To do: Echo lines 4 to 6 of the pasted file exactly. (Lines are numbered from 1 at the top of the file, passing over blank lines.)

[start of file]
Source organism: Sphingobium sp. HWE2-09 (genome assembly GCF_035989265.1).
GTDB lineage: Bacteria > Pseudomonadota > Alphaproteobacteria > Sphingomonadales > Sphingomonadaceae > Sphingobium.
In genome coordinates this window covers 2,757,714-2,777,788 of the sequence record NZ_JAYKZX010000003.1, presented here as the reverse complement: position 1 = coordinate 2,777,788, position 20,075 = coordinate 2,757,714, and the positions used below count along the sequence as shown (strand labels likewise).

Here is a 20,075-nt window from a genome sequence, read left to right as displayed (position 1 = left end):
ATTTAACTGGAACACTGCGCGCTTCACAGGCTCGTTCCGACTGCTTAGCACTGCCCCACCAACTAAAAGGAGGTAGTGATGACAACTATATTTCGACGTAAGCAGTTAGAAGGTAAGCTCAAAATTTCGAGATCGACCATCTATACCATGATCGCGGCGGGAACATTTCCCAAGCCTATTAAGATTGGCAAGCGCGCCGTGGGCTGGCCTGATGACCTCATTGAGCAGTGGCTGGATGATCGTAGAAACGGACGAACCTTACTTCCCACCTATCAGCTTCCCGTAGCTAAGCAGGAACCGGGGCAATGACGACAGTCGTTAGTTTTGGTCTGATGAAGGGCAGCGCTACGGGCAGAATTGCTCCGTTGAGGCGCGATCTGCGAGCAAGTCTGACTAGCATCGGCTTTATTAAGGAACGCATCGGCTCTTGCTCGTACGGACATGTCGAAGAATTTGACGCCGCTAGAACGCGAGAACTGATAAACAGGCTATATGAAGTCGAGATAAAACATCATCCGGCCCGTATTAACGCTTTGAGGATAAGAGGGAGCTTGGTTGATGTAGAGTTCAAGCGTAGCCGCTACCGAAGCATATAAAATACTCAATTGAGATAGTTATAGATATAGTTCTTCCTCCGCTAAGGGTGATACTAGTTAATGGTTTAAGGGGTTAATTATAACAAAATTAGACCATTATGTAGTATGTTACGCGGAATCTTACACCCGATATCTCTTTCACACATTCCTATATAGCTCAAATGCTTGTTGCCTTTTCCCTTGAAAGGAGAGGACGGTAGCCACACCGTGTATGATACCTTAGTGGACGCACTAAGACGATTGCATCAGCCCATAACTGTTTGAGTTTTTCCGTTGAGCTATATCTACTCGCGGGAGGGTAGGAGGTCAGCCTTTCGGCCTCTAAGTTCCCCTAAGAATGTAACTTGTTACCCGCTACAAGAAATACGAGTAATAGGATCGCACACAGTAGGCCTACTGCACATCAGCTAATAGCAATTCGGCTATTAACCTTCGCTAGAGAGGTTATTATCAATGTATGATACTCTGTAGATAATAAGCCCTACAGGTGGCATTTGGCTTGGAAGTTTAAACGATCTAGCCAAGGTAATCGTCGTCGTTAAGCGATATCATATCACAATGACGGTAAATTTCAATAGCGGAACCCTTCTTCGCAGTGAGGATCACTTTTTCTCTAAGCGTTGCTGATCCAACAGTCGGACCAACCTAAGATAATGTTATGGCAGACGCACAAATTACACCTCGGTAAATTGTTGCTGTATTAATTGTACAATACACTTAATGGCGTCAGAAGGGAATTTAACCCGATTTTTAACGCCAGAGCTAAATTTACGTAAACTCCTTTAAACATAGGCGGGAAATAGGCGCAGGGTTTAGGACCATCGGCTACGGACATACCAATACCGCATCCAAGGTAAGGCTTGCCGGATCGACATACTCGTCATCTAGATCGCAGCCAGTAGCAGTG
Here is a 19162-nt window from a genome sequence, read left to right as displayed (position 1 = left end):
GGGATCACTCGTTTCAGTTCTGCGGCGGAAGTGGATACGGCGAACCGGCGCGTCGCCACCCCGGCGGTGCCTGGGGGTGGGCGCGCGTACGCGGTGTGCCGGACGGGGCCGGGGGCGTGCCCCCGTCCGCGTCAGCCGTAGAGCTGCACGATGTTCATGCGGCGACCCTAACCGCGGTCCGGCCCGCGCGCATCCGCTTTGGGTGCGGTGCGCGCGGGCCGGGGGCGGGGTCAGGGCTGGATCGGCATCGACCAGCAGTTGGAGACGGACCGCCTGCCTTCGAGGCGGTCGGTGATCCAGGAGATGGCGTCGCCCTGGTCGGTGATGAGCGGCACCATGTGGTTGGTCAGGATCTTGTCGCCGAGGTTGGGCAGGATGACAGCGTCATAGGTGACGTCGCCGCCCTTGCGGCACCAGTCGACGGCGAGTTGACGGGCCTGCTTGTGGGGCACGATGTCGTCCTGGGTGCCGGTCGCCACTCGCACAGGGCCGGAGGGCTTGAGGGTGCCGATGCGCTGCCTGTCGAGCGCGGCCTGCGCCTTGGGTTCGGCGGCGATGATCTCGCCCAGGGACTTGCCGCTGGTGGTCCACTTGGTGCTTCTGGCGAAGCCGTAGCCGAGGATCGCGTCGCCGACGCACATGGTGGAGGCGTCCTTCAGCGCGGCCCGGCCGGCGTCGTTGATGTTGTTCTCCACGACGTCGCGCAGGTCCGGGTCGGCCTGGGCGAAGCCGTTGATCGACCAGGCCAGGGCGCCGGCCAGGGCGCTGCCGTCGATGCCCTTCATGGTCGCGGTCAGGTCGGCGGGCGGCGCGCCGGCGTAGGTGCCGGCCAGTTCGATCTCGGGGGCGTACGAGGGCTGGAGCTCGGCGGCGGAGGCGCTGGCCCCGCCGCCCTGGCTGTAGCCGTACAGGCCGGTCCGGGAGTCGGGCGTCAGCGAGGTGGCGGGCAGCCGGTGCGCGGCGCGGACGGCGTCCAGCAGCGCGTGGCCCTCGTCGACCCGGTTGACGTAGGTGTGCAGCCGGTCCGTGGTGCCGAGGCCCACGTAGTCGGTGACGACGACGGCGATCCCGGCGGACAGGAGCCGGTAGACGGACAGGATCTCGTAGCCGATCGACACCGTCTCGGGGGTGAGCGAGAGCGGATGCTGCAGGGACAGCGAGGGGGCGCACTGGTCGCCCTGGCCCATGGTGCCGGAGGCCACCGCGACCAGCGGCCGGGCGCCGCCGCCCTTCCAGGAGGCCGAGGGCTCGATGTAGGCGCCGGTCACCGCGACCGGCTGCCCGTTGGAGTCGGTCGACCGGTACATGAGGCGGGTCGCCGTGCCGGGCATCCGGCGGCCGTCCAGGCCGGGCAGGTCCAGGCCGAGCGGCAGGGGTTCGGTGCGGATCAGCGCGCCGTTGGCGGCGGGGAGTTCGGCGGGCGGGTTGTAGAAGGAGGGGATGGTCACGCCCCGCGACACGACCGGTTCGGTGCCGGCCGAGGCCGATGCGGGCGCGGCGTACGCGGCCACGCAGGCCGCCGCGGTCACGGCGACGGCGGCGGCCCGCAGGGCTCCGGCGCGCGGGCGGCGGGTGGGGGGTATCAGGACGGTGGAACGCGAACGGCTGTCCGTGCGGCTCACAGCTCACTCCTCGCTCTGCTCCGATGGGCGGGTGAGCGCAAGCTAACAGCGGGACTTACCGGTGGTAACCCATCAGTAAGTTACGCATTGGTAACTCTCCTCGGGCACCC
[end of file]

Here is a 20,075-nt window from a genome sequence, read left to right as displayed (position 1 = left end):
ATTTAACTGGAACACTGCGCGCTTCACAGGCTCGTTCCGACTGCTTAGCACTGCCCCACCAACTAAAAGGAGGTAGTGATGACAACTATATTTCGACGTAAGCAGTTAGAAGGTAAGCTCAAAATTTCGAGATCGACCATCTATACCATGATCGCGGCGGGAACATTTCCCAAGCCTATTAAGATTGGCAAGCGCGCCGTGGGCTGGCCTGATGACCTCATTGAGCAGTGGCTGGATGATCGTAGAAACGGACGAACCTTACTTCCCACCTATCAGCTTCCCGTAGCTAAGCAGGAACCGGGGCAATGACGACAGTCGTTAGTTTTGGTCTGATGAAGGGCAGCGCTACGGGCAGAATTGCTCCGTTGAGGCGCGATCTGCGAGCAAGTCTGACTAGCATCGGCTTTATTAAGGAACGCATCGGCTCTTGCTCGTACGGACATGTCGAAGAATTTGACGCCGCTAGAACGCGAGAACTGATAAACAGGCTATATGAAGTCGAGATAAAACATCATCCGGCCCGTATTAACGCTTTGAGGATAAGAGGGAGCTTGGTTGATGTAGAGTTCAAGCGTAGCCGCTACCGAAGCATATAAAATACTCAATTGAGATAGTTATAGATATAGTTCTTCCTCCGCTAAGGGTGATACTAGTTAATGGTTTAAGGGGTTAATTATAACAAAATTAGACCATTATGTAGTATGTTACGCGGAATCTTACACCCGATATCTCTTTCACACATTCCTATATAGCTCAAATGCTTGTTGCCTTTTCCCTTGAAAGGAGAGGACGGTAGCCACACCGTGTATGATACCTTAGTGGACGCACTAAGACGATTGCATCAGCCCATAACTGTTTGAGTTTTTCCGTTGAGCTATATCTACTCGCGGGAGGGTAGGAGGTCAGCCTTTCGGCCTCTAAGTTCCCCTAAGAATGTAACTTGTTACCCGCTACAAGAAATACGAGTAATAGGATCGCACACAGTAGGCCTACTGCACATCAGCTAATAGCAATTCGGCTATTAACCTTCGCTAGAGAGGTTATTATCAATGTATGATACTCTGTAGATAATAAGCCCTACAGGTGGCATTTGGCTTGGAAGTTTAAACGATCTAGCCAAGGTAATCGTCGTCGTTAAGCGATATCATATCACAATGACGGTAAATTTCAATAGCGGAACCCTTCTTCGCAGTGAGGATCACTTTTTCTCTAAGCGTTGCTGATCCAACAGTCGGACCAACCTAAGATAATGTTATGGCAGACGCACAAATTACACCTCGGTAAATTGTTGCTGTATTAATTGTACAATACACTTAATGGCGTCAGAAGGGAATTTAACCCGATTTTTAACGCCAGAGCTAAATTTACGTAAACTCCTTTAAACATAGGCGGGAAATAGGCGCAGGGTTTAGGACCATCGGCTACGGACATACCAATACCGCATCCAAGGTAAGGCTTGCCGGATCGACATACTCGTCATCTAGATCGCAGCCAGTAGCAGTG
Here is a 19162-nt window from a genome sequence, read left to right as displayed (position 1 = left end):